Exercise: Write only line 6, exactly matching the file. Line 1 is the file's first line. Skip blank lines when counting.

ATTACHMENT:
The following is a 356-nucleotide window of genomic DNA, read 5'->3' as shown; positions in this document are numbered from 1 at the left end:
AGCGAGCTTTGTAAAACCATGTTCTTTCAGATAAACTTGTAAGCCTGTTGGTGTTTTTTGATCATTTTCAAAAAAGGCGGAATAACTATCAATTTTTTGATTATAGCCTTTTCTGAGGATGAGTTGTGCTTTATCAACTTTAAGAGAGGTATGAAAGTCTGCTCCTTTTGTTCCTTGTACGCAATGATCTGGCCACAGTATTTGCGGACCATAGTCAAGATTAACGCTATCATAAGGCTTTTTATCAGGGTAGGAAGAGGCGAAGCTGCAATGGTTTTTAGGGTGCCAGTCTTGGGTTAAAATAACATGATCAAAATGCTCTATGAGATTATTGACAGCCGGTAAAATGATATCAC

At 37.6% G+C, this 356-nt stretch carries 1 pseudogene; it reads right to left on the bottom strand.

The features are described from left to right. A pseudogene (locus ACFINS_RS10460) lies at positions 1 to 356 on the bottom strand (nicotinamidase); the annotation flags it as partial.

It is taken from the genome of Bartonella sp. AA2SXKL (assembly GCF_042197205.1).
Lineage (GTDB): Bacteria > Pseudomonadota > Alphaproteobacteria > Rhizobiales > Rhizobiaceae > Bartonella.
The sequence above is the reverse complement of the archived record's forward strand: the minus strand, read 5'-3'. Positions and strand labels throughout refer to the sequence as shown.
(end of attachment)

Lineage (GTDB): Bacteria > Pseudomonadota > Alphaproteobacteria > Rhizobiales > Rhizobiaceae > Bartonella.